On November 5, 2011, I attended the joint meeting of the Idaho Herpetological Society (IHS) and Idaho chapter of Partners in Amphibian and Reptile Conservation (PARC). This meeting occurs annually and was held at Northwest Nazarene University in Nampa, ID. I was invited to be the keynote speaker for the meeting to talk about my work in the field of landscape genetics in several amphibian and reptile species. I was excited to attend the meeting as I had participated in IHS meetings several years ago when I was a graduate student at Idaho State University, but had not been able to attend the meeting recently. One of the interesting aspects of this meeting is that it is attended by both hobbyists and researchers, and both groups have opportunities to present their work and interests. I think it is great because hobbyists are exposed to the latest scientific research on reptile and amphibians in the region and researchers learn about the latest trends in the pet trade as well as getting an opportunity to see some neat captive herps! Additionally, communication between hobbyists and researchers is even more important because of the impact of invasive reptiles in the United States (such as bullfrogs in the western US and Burmese pythons in the Everglades).
My presentation focused on how we can landscape genetics to assist conservation of reptiles and amphibians. Landscape genetics tests the correlation of environmental or landscape variables on gene flow among populations. In other words, we can use genetic and spatial data to understand what factors are important for animal movement and how habitat fragmentation will affect them.
Some results I presented included the role of the Yellowstone fires in leading to greater connectivity in tiger salamanders (Ambystoma mavortium), the different ways in which fire, forest harvest, and volcanic eruption change the pattern of gene flow in two species of tailed frogs (Ascaphus montanus and A. truei), and how roads, climate, and topography allow us to predict connectivity corridors for midget faded rattlesnake (Crotalus oreganus concolor) in Wyoming. The first two studies I completed in graduate school, and the rattlesnake project was conducted as part of my work within The Orianne Society.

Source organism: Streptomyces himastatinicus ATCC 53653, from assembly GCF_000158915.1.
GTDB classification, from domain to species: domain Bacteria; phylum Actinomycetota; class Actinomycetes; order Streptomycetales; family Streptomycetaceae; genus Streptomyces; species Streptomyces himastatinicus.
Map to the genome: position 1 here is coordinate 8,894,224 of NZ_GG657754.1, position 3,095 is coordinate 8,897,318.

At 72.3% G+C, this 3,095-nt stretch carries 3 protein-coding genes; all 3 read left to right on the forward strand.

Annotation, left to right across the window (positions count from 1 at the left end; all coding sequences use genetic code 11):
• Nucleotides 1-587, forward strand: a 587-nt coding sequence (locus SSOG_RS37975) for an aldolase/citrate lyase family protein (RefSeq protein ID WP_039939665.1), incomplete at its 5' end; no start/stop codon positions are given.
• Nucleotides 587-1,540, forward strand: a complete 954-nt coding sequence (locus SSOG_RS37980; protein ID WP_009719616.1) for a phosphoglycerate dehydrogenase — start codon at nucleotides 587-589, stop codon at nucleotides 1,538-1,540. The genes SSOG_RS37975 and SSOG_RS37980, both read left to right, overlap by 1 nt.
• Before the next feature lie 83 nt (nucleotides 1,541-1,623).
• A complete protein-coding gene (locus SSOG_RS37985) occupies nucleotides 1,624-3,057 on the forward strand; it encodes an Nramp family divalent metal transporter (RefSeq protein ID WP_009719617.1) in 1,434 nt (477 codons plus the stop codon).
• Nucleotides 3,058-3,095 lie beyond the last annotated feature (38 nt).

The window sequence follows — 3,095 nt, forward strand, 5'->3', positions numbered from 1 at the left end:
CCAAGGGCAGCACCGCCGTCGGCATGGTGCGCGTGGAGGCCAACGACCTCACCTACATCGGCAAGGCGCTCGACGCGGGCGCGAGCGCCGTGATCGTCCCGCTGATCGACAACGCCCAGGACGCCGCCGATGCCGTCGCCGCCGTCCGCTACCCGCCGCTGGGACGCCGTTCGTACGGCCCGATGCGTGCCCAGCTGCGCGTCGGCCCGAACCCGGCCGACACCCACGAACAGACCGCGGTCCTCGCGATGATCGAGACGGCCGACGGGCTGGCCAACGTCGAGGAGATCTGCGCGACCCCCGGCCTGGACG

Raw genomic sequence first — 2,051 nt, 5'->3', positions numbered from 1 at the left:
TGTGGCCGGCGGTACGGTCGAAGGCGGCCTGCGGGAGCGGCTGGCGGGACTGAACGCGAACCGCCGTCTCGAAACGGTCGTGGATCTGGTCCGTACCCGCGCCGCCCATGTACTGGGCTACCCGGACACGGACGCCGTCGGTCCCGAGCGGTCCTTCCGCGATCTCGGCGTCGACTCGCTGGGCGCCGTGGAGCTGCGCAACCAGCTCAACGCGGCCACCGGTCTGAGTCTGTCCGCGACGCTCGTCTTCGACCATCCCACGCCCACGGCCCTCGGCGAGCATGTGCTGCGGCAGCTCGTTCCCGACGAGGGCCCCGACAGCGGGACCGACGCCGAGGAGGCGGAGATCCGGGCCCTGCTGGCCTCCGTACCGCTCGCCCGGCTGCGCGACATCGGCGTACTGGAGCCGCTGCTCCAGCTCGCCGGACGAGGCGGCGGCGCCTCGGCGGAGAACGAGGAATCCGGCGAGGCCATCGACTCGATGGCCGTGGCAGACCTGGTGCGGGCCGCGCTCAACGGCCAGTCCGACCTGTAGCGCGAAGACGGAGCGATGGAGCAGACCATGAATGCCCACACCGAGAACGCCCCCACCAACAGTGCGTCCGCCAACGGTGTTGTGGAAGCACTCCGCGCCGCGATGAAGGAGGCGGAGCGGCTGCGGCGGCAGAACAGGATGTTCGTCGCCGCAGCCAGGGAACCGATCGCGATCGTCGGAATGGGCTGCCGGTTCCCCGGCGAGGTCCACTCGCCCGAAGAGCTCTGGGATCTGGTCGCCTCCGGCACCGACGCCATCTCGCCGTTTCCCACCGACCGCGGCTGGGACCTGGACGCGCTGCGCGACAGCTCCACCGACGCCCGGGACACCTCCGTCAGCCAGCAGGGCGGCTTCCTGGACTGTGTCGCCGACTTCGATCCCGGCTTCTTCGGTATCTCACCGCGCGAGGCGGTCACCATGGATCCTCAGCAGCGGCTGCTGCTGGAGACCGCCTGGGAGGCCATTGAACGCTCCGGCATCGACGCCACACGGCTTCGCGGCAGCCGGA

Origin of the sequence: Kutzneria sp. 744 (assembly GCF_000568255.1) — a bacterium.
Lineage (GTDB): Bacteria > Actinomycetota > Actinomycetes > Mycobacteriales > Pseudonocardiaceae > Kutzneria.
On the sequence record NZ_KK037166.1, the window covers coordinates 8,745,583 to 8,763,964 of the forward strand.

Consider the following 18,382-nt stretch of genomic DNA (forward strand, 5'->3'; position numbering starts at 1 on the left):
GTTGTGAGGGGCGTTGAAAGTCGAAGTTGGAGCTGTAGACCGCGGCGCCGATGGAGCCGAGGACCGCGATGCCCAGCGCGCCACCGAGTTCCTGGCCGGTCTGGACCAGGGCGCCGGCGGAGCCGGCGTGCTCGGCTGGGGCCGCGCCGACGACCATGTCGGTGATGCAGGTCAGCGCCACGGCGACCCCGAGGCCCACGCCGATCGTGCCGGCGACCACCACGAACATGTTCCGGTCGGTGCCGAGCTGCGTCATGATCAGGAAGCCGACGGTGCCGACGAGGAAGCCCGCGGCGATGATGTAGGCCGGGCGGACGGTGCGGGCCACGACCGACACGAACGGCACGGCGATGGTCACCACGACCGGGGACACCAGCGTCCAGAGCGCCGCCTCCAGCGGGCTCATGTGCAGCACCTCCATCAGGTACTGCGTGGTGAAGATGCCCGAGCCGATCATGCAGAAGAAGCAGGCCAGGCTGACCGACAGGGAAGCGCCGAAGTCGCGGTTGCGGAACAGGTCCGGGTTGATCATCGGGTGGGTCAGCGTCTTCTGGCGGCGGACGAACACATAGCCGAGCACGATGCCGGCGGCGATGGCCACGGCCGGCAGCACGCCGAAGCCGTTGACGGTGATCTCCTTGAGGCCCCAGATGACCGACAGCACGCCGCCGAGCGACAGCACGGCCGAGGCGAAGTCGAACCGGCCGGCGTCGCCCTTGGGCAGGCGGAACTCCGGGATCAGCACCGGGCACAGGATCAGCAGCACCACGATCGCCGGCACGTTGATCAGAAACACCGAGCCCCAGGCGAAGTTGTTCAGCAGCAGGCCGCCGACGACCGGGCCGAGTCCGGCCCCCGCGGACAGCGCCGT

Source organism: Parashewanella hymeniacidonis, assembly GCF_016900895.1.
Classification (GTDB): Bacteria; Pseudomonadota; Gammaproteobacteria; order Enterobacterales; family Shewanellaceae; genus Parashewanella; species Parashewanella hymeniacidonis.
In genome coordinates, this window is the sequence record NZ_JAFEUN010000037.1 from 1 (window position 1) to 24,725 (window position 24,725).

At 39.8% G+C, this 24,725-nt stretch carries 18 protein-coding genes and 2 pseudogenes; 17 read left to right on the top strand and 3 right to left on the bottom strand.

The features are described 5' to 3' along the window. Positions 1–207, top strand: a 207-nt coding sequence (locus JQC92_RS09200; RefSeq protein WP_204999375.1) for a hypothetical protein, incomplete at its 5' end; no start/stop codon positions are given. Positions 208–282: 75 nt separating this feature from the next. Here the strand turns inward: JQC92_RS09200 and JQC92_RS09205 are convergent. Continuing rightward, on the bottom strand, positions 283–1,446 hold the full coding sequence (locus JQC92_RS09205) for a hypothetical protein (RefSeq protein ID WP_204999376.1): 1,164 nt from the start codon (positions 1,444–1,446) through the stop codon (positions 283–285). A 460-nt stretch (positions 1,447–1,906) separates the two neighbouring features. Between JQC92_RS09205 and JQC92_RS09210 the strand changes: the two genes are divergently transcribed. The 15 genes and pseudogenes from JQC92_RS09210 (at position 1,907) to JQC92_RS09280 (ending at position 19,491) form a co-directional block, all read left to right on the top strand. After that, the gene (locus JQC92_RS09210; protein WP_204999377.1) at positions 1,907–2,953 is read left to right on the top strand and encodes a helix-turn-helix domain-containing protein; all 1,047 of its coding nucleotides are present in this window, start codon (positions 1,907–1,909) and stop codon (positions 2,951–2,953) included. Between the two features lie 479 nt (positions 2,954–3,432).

There were several other presentations at the meeting that were quite interesting. To celebrate 2011 as the “Year of the Turtle”, Dr. Chuck Peterson, a professor at Idaho State University, talked about the painted turtle (Chrysemys picta), which is actually the only native turtle in Idaho. In addition, Tyler Messina of Reptile Adventures brought in a number of captive turtle and tortoises, including a Russian tortoise (Testudo horsfieldii), African spurred tortoise (Geochelone sulcata), and box turtles (Terrapene carolina). Another common theme of the meeting revolved around the work on Costa Rican amphibians by Dr. John Cossel and his students at Northwest Nazarene. Their research has focused on the presence of chytrid fungus in Costa Rican amphibians. Chytrid has been implicated in severe amphibian declines and so understanding where it occurs is very important. Dr. Cossel presented a photo slide show of Costa Rican amphibians and noted that they found species of amphibians that were thought to have disappeared due to chytrid, but may be recovering from the disease outbreak. His students Andrew Olsen and Alicia Hedrick presented their research on chytrid presence in Monteverde reserve in Costa Rica. They found chytrid on some species, but there were also species that did not have chytrid, which is a promising sign. Finally, Jessie Cossel discussed the blue-sided treefrog (Agalychnis annae), a once widespread Costa Rican species that now only occurs in polluted waterbodies in the city of San Jose. She investigated whether the pollution has reduced the chytrid threat to the species, although such pollution may have more long-term negative consequences.
Another research topic presented was the use of DNA extracted from water samples to identify the presence of a species. Dr. David Pilliod discussed the use of this technique with Rocky Mountain tailed frogs and Idaho giant salamanders (Dicamptodon aterrimus) and he and colleagues were able to successfully extract frog and salamander DNA in several streams. The Orianne Society is currently applying this technique to detect presence of eastern hellbenders (Cryptobranchus alleganiensis) in Tennessee and Georgia, and we are finding it successful as well.
This is only a sample of the subjects presented at the meeting, and I greatly enjoyed the entire meeting. I would like to especially thank the Idaho Herpetological Society for inviting me to the meeting, and I would certainly encourage anyone in the Idaho area interested in reptiles and amphibians to attend this meeting in the future.